What would you do when a business that you are heavily invested in emotionally and financially gets disrupted beyond viability?
This disruption could be a result of a global, macro or socio-economic catastrophe. Think of war or the current global health pandemic we’re in. The natural instinct is to consider your investment and find a way to get back in control of the market and narrative by any means necessary.
Such a scenario is usually accompanied by an opportunity to rethink, re-look, and redo. Open a #BlankCanvas.
T
he Samsung Group is arguably South Korea’s most powerful conglomerate. Today it is popularly known for manufacturing electronics. However its origins will surprise you. In 1938, founder Lee Byung-chul initially founded Samsung as a grocery store. The grocery store sold dried Korean fish, noodles, vegetables and other consumable items produced within the city, where the grocery store was located.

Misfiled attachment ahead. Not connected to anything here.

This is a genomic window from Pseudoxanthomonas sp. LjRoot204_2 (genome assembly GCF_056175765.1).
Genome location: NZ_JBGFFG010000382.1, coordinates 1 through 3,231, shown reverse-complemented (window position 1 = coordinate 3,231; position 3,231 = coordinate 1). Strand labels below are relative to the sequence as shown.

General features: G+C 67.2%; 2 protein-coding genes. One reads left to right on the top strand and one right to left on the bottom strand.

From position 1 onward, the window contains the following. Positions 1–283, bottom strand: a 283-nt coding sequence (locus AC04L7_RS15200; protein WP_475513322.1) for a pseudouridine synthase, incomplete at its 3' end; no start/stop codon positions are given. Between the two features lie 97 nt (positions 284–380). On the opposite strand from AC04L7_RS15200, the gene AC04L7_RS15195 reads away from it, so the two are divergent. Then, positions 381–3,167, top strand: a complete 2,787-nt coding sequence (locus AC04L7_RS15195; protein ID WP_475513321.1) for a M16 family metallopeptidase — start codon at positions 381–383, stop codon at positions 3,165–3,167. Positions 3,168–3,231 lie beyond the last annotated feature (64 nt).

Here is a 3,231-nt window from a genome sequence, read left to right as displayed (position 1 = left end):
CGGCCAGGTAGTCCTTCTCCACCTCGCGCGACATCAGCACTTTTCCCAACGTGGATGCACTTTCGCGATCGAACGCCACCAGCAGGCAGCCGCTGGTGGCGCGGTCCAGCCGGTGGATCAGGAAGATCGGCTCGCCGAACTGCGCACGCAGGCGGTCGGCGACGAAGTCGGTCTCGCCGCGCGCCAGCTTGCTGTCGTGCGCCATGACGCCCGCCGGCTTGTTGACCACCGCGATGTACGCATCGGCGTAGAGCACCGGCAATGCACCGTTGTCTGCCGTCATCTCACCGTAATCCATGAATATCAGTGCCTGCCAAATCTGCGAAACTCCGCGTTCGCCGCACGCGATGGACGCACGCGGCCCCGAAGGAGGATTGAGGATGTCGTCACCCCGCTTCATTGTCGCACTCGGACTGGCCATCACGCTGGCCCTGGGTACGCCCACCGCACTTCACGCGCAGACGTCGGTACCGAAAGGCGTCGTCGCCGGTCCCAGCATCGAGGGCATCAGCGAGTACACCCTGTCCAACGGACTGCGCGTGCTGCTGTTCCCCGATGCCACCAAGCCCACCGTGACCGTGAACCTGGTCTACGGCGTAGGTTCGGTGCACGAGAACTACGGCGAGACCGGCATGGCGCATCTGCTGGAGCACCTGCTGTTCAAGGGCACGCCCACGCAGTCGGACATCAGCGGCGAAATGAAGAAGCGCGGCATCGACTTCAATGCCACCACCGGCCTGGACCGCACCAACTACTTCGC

From trading as a small dried fish and vegetable grocery store in a South Korean city. Samsung has completely transformed into a huge multinational conglomerate that now trades in electronics, construction, heavy industry, advertising and insurance to name but a few.
The story of Samsung’s origins is a great lesson, on normalizing a blank canvas. On every path you are subjected to be emotionally invested in what you begin with, However disruption might mean the death of that idea and the birth and pursuit of an entirely new one.

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